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      Audience Member Excerpt from Cinematic Codes Review: Spring 2016 Issue: for visuals see: https://anaphoraliterary.com/journals/ccr/film-reviews-spring-2016/ Hot Sugar's Cold World: Where Samples Come From When I tried to create a short animated cartoon, I found a few websites that offered free samples of explosions, engines starting and all the other basic sounds that might be involved in interplanetary warfare, but if I was going to make a full series about my little group of space travelers, the sound of their engines starting would sound suspiciously identical every time, as it does on most primetime shows about things out of this world. I also frequently use stock images on Pixabay when I'm designing cover art for Anaphora. There are some great public domain free art out there, but after 180 covers, I am seeing some of the same potential images creeping in despite Pixabay having over 500,000 different images. The pool of free samples is much smaller for musicians, as it is a bit less common for somebody to record sounds as opposed to snapping pictures and posting them online for free re-use. From this perspective, I can really appreciate a young musician like Nick Koenig setting out to record a variety of his own sounds that he could mix to create more original and enticing music. If I had a similar project, I might record sounds that I could create at home with all the junk lying around, the sound inside a fruit, the dishwasher, scanner, and other things that could be manipulated not to sound like themselves. But, Nick goes a long way to find sounds in the natural world, in cityscapes, and in the mouth of his girlfriend. Here's how Nick explains the problem he is working to solve in the film's opening: "Starting from the beginning, I wanted to record different sounds, so I started recording violin, drum sounds because anything can be turned into anything. Producers use sims [samples] and most of them come from software that have stock sims. Everyone ends up using the same sounds. You can always tell that sounds have the same melody in the profession. That's never been a problem. That's pop music in general. But the fact that people use the same instrument patch every time has always frustrated me. There's no studio fees. I don't have to pay for anything when I make any song, regardless if it's a throwaway beat that I just throw on Sound Cloud or if I get to the roots." The studio fees Nick mentions can run in the hundreds or thousands hourly just to use a quiet room and a microphone. With his own laptop and a good microphone, Nick manages to record a wide range of sounds. Recording an equivalent quantity would cost a prohibitive amount in a studio, and this cost is the reason so many other musicians opt out of original recording in favor of pre-made popularly used bits of noise. One of the glitches though is a lack of structure when Nick puts the bits he collects together. There were rules of musical composition that Beethoven and Chopin followed, which made the music easy to listen to and allowed listeners to imagine a story behind the notes. What Nick is collecting is bits of random sounds, and he does a good job making them easy to dance to, but they fail to tell a coherent story and they fail to create dramatic escalation or natural waves of sound like the classics do. At one point of this film, Nick goes to Paris, and he travels to all these other places, perhaps to make the film more engaging as opposed to just showing him recording and editing sounds in his room. But, if he spends the bulk of his life on these travels, he is missing out on the progress his music could make if he read more about musical theory and figured out how to make modern classics, rather than just fleeting experiments in unusual noises. It's frustrating that he's taking great first steps, but isn't going further. In the image below, he's recording his girlfriend, Rachel, making clicking and chewing noises on a bed. The noises sound familiar, like something from a pop song, and yet the series of them is unique to this particular chewing session. Each bit of sound is equivalent to a brushstroke or a musical note. It's important to stop and listen to these types of moments. Young writers are frequently told to write with all of their senses, their sense of sound and smell being two that are frequently ignored by new or pop writers in favor of sight. Describing or capturing the world of sound is a worthwhile endeavor, and a curious experiment. Fig. 46. Nick Koenig, left, and his musician girlfriend, Rachel Trachtenburg recording sounds of chewing. The sound of a house exploding is something that can certainly be useful for a Hollywood film, but I'm not sure why it would make an appearance on a song. I would imagine that Nick would sell these types of sounds to the sims collectors or paid stock websites to support his fun projects, but he did not say that this is the case in the film. Perhaps, there is too little money in selling a tiny explosion sound when there are so many free explosions available. Or perhaps the explosions that come with mainstream film production software is all made in a studio of a giant corporation rather than by individual recorders like Nick. It's certainly interesting to watch Nick recording it in the middle of a residential neighborhood, without getting sent to jail. Fig. 47. Nick Koenig recording a mini house exploding. The most curious part of this film is when Nick recorded in a cave. When I tried editing music on my laptop, there were several ways to mutate a sound to make it sound longer, deeper, and otherwise more cave-like, so why go to such great length to record in an actual cave, and then why is he recording so close to the mouth of the cave that you can see light behind him, why not go into a really deep cave? Maybe he just wanted to go tour a cave? Well, once again, it's a pretty picture for a film. Fig. 48. Nick Koenig recording music in a cave. I really don't understand the shot of him recording the counting of money under water. I mean the point of his sampling quest is that he does not have money to record these types of sounds in a study. So, here, he is basically drowning in money? Why didn't he use $1? Why $20s? And yet again, great composition-beautiful, thin body, interesting angle, nice bluish-purple color pallet. This film raised a lot of unanswered questions, so I think I'd be able to get to the bottom of it better if I did an interview with Nick. As is, I have to leave this review in a state of confusion and inspiration. Fig. 49. Nick Koenig recording the sound of money under water. Title: Hot Sugar's Cold World Directed by: Adam Bhala Lough Writer: Adam Bhala Lough, Hunter Stephenson Stars: Nick Koenig, Frank Andrews, Danny Brown, Shelby Fero, Rachel Trachtenburg, Dr. Neil deGrasse Tyson Genre: Documentary, Music Running Time: 87 min Release: 2015 Rated 4 out of 5 stars 02/02/23 Full Review Read all reviews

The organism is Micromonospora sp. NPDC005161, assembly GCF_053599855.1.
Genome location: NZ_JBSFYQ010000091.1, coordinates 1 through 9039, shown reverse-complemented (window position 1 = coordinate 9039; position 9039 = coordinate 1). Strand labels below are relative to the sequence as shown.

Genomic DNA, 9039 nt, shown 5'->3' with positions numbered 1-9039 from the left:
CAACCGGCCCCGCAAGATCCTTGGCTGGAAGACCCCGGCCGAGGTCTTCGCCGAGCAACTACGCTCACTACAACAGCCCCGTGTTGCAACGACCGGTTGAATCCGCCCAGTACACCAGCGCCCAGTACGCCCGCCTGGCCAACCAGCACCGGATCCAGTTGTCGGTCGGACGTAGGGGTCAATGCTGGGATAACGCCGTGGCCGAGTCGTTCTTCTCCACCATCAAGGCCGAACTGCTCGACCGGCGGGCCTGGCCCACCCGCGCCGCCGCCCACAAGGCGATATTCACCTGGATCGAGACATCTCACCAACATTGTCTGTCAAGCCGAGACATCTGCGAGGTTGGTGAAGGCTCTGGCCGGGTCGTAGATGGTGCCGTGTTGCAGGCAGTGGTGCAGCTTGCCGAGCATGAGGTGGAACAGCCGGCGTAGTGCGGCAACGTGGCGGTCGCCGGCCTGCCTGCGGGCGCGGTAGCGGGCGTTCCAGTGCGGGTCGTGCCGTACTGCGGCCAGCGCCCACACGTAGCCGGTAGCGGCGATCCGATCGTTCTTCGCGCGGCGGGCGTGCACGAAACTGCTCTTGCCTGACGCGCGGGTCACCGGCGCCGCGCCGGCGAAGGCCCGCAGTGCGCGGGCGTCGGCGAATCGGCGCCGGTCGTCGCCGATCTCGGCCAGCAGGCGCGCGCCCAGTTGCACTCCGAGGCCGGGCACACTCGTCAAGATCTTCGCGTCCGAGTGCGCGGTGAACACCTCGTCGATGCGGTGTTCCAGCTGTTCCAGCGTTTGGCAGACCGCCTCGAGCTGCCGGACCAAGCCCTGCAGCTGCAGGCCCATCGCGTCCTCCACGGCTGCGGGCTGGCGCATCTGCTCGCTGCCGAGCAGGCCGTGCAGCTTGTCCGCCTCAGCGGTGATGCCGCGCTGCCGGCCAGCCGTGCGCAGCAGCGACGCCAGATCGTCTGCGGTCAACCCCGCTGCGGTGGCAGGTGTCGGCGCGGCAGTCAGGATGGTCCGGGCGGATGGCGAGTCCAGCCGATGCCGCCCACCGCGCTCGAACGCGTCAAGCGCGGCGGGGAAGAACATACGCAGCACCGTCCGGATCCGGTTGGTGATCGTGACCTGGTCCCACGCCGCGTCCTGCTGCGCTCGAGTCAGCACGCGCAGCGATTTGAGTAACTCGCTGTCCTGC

Hot Sugar's Cold World

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      Synopsis Nick Koenig, also known as Hot Sugar, travels to Paris to create music made entirely from the sounds of his environment.
      Director
      Adam Bhala Lough
      Producer
      Adam Bhala Lough, Hunter Stephenson
      Screenwriter
      Adam Bhala Lough, Hunter Stephenson
      Distributor
      Amplify
      Genre
      Documentary, Music
      Original Language
      English
      Release Date (Theaters)
      Nov 6, 2015, Limited
      Release Date (Streaming)
      Aug 10, 2016
      Runtime
      1h 25m